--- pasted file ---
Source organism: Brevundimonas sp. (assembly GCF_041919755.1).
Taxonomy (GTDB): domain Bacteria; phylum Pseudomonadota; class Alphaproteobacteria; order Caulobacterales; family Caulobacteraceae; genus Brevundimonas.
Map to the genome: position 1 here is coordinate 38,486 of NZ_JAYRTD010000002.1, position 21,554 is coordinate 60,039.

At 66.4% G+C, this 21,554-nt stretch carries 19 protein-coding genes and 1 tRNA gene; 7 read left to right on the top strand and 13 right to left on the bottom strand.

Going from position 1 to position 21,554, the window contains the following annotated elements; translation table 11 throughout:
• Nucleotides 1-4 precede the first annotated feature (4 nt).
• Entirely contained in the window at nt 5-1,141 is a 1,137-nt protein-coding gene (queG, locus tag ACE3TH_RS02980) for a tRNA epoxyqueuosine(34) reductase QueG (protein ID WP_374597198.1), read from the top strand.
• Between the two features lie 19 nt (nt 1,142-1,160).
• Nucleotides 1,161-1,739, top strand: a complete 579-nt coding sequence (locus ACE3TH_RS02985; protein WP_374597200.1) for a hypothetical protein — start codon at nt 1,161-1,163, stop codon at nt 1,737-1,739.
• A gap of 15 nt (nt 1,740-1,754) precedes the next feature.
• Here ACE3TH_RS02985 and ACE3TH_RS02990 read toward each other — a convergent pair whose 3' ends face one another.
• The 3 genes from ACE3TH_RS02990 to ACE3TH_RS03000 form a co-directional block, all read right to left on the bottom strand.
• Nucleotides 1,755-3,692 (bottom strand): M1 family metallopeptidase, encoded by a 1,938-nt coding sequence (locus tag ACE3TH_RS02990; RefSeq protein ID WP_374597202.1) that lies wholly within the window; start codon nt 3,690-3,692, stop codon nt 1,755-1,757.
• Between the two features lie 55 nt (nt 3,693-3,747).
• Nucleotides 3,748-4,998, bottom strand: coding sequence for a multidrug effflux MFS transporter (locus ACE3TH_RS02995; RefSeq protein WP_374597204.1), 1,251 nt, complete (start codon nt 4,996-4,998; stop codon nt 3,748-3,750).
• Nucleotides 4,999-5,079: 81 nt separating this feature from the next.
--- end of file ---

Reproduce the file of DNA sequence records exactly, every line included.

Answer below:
Source organism: Brevundimonas sp. (assembly GCF_041919755.1).
Taxonomy (GTDB): domain Bacteria; phylum Pseudomonadota; class Alphaproteobacteria; order Caulobacterales; family Caulobacteraceae; genus Brevundimonas.
Map to the genome: position 1 here is coordinate 38,486 of NZ_JAYRTD010000002.1, position 21,554 is coordinate 60,039.

At 66.4% G+C, this 21,554-nt stretch carries 19 protein-coding genes and 1 tRNA gene; 7 read left to right on the top strand and 13 right to left on the bottom strand.

Going from position 1 to position 21,554, the window contains the following annotated elements; translation table 11 throughout:
• Nucleotides 1-4 precede the first annotated feature (4 nt).
• Entirely contained in the window at nt 5-1,141 is a 1,137-nt protein-coding gene (queG, locus tag ACE3TH_RS02980) for a tRNA epoxyqueuosine(34) reductase QueG (protein ID WP_374597198.1), read from the top strand.
• Between the two features lie 19 nt (nt 1,142-1,160).
• Nucleotides 1,161-1,739, top strand: a complete 579-nt coding sequence (locus ACE3TH_RS02985; protein WP_374597200.1) for a hypothetical protein — start codon at nt 1,161-1,163, stop codon at nt 1,737-1,739.
• A gap of 15 nt (nt 1,740-1,754) precedes the next feature.
• Here ACE3TH_RS02985 and ACE3TH_RS02990 read toward each other — a convergent pair whose 3' ends face one another.
• The 3 genes from ACE3TH_RS02990 to ACE3TH_RS03000 form a co-directional block, all read right to left on the bottom strand.
• Nucleotides 1,755-3,692 (bottom strand): M1 family metallopeptidase, encoded by a 1,938-nt coding sequence (locus tag ACE3TH_RS02990; RefSeq protein ID WP_374597202.1) that lies wholly within the window; start codon nt 3,690-3,692, stop codon nt 1,755-1,757.
• Between the two features lie 55 nt (nt 3,693-3,747).
• Nucleotides 3,748-4,998, bottom strand: coding sequence for a multidrug effflux MFS transporter (locus ACE3TH_RS02995; RefSeq protein WP_374597204.1), 1,251 nt, complete (start codon nt 4,996-4,998; stop codon nt 3,748-3,750).
• Nucleotides 4,999-5,079: 81 nt separating this feature from the next.